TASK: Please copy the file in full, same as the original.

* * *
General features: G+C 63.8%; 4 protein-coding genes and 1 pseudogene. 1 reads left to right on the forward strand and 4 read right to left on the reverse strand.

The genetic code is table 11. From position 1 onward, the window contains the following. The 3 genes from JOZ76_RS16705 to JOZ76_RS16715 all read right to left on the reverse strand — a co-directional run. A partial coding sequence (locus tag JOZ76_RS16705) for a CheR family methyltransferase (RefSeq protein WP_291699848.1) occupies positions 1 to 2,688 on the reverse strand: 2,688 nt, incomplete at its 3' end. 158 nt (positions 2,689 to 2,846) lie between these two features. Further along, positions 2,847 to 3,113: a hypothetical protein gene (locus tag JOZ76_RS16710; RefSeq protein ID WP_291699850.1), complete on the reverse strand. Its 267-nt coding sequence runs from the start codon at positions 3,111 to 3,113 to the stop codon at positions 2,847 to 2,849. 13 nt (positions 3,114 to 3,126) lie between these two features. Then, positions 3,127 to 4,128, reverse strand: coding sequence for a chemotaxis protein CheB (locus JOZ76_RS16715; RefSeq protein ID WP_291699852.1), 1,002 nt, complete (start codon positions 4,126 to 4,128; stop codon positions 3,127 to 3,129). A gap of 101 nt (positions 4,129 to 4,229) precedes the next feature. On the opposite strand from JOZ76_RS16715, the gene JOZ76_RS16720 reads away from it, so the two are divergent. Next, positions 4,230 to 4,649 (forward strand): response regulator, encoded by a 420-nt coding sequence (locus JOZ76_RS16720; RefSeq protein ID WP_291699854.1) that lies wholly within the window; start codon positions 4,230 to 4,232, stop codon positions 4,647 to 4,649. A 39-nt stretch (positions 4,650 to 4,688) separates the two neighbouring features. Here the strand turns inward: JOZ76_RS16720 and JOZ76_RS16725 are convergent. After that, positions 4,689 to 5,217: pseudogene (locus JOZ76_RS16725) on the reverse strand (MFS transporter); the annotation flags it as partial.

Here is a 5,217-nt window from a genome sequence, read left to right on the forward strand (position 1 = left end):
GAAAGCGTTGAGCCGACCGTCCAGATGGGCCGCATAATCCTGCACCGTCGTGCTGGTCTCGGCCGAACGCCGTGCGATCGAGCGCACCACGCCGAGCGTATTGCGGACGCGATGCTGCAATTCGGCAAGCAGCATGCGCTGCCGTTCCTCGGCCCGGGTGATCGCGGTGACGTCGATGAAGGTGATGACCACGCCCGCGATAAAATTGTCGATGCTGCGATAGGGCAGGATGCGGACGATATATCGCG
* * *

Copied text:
General features: G+C 63.8%; 4 protein-coding genes and 1 pseudogene. 1 reads left to right on the forward strand and 4 read right to left on the reverse strand.

The genetic code is table 11. From position 1 onward, the window contains the following. The 3 genes from JOZ76_RS16705 to JOZ76_RS16715 all read right to left on the reverse strand — a co-directional run. A partial coding sequence (locus tag JOZ76_RS16705) for a CheR family methyltransferase (RefSeq protein WP_291699848.1) occupies positions 1 to 2,688 on the reverse strand: 2,688 nt, incomplete at its 3' end. 158 nt (positions 2,689 to 2,846) lie between these two features. Further along, positions 2,847 to 3,113: a hypothetical protein gene (locus tag JOZ76_RS16710; RefSeq protein ID WP_291699850.1), complete on the reverse strand. Its 267-nt coding sequence runs from the start codon at positions 3,111 to 3,113 to the stop codon at positions 2,847 to 2,849. 13 nt (positions 3,114 to 3,126) lie between these two features. Then, positions 3,127 to 4,128, reverse strand: coding sequence for a chemotaxis protein CheB (locus JOZ76_RS16715; RefSeq protein ID WP_291699852.1), 1,002 nt, complete (start codon positions 4,126 to 4,128; stop codon positions 3,127 to 3,129). A gap of 101 nt (positions 4,129 to 4,229) precedes the next feature. On the opposite strand from JOZ76_RS16715, the gene JOZ76_RS16720 reads away from it, so the two are divergent. Next, positions 4,230 to 4,649 (forward strand): response regulator, encoded by a 420-nt coding sequence (locus JOZ76_RS16720; RefSeq protein ID WP_291699854.1) that lies wholly within the window; start codon positions 4,230 to 4,232, stop codon positions 4,647 to 4,649. A 39-nt stretch (positions 4,650 to 4,688) separates the two neighbouring features. Here the strand turns inward: JOZ76_RS16720 and JOZ76_RS16725 are convergent. After that, positions 4,689 to 5,217: pseudogene (locus JOZ76_RS16725) on the reverse strand (MFS transporter); the annotation flags it as partial.

Here is a 5,217-nt window from a genome sequence, read left to right on the forward strand (position 1 = left end):
GAAAGCGTTGAGCCGACCGTCCAGATGGGCCGCATAATCCTGCACCGTCGTGCTGGTCTCGGCCGAACGCCGTGCGATCGAGCGCACCACGCCGAGCGTATTGCGGACGCGATGCTGCAATTCGGCAAGCAGCATGCGCTGCCGTTCCTCGGCCCGGGTGATCGCGGTGACGTCGATGAAGGTGATGACCACGCCCGCGATAAAATTGTCGATGCTGCGATAGGGCAGGATGCGGACGATATATCGCG